Letters Rogatory and Certified Translations
By Richard Simring
“Letters rogatory” are the procedural mechanism by which courts notify individuals and corporations residing in foreign countries of the commencement of a civil or commercial lawsuit against them. It is also one of the mechanisms (but not the exclusive one) to obtain depositions of individuals and corporations residing abroad.
The issuance of letters rogatory is authorized by an international treaty called “The Hague Convention on the Taking of Evidence Abroad in Civil or Commercial Matters” (dated March 18, 1970) to which the United States and 80 other countries are signatories. As explained by the United States Supreme Court, the purpose of the treaty was to “assure that defendants sued in foreign jurisdictions would receive actual and timely notice of suit, and to facilitate proof of service abroad.” Volkswagenwerk Aktiengesellschaft v. Schlunk, 486 U.S. 694 (1988).
In short, letters rogatory are how a court in one country requests a court in another country to serve process or assist in gathering evidence. See Yellow Pages Photos, Inc. v. Ziplocal, LP, 795 F.3d 1255 (11th Cir. 2015). Federal courts have discretion as to whether to issue letters rogatory. United States v. Rosen, 240 F.R.D. 204 (E.D. Va. 2007).
Depositions taken in foreign countries pursuant to letters rogatory are admissible in United States courts. See Fed. R. Civ. P. 28(b)(1)(B) (“A deposition may be taken in a foreign country … under a letter of request, whether or not captioned a ‘letter rogatory.’”).
Significantly, foreign courts follow their own customs in carrying out and taking testimony pursuant to letters rogatory, often in a scope and manner that is more restricted than discovery in U.S. courts. Thus, for instance, in many noncommon-law countries the judge initially questions the witness, sometimes without administering an oath, and attorneys are only permitted to submit supplemental questions. See Fed. R. Civ. P. 28, Advisory Committee Notes to 1964 Amendment.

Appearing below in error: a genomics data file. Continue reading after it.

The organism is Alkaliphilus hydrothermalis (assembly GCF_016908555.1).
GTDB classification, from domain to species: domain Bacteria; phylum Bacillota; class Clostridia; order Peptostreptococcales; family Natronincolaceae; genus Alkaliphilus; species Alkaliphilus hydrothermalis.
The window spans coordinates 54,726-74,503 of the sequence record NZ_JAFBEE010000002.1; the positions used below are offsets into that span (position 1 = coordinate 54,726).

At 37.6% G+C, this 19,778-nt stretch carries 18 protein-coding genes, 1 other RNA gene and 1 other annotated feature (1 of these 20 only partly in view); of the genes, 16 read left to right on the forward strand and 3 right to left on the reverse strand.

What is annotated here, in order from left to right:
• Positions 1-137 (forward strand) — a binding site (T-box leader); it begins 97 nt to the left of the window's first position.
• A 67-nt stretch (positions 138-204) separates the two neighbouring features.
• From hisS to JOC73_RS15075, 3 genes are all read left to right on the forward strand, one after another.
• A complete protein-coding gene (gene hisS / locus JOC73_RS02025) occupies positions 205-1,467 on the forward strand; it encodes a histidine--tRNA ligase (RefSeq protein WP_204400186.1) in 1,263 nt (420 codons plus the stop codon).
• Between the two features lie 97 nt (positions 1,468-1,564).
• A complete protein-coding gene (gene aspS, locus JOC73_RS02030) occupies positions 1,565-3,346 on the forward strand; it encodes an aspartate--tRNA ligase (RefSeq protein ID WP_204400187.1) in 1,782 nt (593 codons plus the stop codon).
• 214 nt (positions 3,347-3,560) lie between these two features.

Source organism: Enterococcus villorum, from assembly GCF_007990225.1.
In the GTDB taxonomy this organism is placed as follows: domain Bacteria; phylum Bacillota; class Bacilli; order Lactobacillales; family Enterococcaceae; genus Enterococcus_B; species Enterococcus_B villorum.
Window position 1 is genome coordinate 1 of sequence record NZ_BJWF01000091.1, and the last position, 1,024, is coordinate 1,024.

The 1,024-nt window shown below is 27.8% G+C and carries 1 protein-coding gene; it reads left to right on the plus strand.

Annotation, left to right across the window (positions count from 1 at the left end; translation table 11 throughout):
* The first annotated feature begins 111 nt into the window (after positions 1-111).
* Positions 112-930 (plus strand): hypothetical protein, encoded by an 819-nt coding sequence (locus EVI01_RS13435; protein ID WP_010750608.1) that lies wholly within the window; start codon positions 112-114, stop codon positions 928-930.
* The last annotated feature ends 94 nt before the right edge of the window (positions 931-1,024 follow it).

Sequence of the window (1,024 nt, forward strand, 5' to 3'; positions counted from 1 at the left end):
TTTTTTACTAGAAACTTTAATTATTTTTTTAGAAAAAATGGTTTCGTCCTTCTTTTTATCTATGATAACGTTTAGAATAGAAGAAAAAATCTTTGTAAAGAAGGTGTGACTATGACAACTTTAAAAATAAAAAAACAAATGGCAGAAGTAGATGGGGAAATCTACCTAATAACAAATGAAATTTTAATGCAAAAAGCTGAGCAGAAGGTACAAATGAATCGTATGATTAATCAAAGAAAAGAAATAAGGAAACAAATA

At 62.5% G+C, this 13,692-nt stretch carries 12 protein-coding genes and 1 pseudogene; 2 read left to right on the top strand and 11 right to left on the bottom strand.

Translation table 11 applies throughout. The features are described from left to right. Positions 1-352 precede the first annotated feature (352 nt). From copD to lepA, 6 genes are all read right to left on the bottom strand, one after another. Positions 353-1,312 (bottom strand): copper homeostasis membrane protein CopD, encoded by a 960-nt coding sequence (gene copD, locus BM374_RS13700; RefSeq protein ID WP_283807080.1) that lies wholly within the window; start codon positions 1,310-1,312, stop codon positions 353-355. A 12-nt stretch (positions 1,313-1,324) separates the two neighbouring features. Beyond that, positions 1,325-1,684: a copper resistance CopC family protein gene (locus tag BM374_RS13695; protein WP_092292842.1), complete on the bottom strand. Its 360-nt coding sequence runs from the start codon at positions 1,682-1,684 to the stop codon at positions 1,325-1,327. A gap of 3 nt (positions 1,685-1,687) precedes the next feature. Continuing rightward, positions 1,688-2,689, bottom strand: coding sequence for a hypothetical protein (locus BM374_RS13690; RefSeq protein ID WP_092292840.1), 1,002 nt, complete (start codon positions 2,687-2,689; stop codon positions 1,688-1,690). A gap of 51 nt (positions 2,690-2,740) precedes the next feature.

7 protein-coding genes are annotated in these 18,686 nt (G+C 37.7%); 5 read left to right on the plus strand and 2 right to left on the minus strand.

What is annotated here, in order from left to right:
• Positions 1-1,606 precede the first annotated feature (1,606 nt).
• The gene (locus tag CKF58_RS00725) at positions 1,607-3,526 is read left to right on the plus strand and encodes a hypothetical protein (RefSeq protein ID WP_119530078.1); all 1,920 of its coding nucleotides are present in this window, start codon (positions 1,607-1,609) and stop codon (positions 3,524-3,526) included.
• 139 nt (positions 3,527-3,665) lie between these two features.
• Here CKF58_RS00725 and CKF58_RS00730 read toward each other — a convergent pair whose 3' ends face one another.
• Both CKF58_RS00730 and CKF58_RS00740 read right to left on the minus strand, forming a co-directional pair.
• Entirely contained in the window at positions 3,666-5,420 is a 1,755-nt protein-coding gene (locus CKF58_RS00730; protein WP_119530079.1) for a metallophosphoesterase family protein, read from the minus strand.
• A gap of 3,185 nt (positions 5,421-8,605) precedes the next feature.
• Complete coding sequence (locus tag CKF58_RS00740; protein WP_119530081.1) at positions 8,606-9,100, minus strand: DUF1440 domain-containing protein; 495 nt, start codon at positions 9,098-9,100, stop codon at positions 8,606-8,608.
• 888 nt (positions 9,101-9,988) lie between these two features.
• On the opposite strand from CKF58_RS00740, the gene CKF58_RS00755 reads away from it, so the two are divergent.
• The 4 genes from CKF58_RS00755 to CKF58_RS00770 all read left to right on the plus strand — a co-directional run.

Typically, law firms are required to provide certified translations of letters rogatory because the letter itself, together with all attachments, including the complaint, must be translated into the language of the country where the individual receiving notice resides, with certain exceptions. See Hague Convention, Art. IV (“A Letter of Request shall be in the language of the authority requested to execute it or be accompanied by a translation into that language.”).
There is a split of authority among federal courts as to whether Hague documents served by direct mail under Article 10(a) must be translated into the language of the recipient country. Several courts have held that only service through the “Central Authority” under Article 5 requires translation. Compare Heredia v. Transport S.A.S., Inc., 101 F.Supp.2d 158 (S.D.N.Y. 2000) (“[W]here service is made by registered mail under Article 10, the served documents need not be translated.”) with Lobo v. Celebrity Cruises, Inc., 667 F. Supp. 2d 1324 (S.D. Fla. 2009) (“It is undisputed that Plaintiffs mailed … English-language documents, and failed to translate these documents into Italian. I therefore conclude that service upon the Union was improper under the Hague Convention.”).
If a translation is required, however, then the convention mandates that the translation be certified. See Hague Convention, Art. IV (“Any translation accompanying a Letter shall be certified as correct, either by a diplomatic officer or consular agent or by a sworn translator or by any other person so authorized in either State.”) (emphasis added)).
Lingua Franca Translations has extensive experience with providing certified translations of Letters Rogatory under the Hague Convention and is available to answer any questions.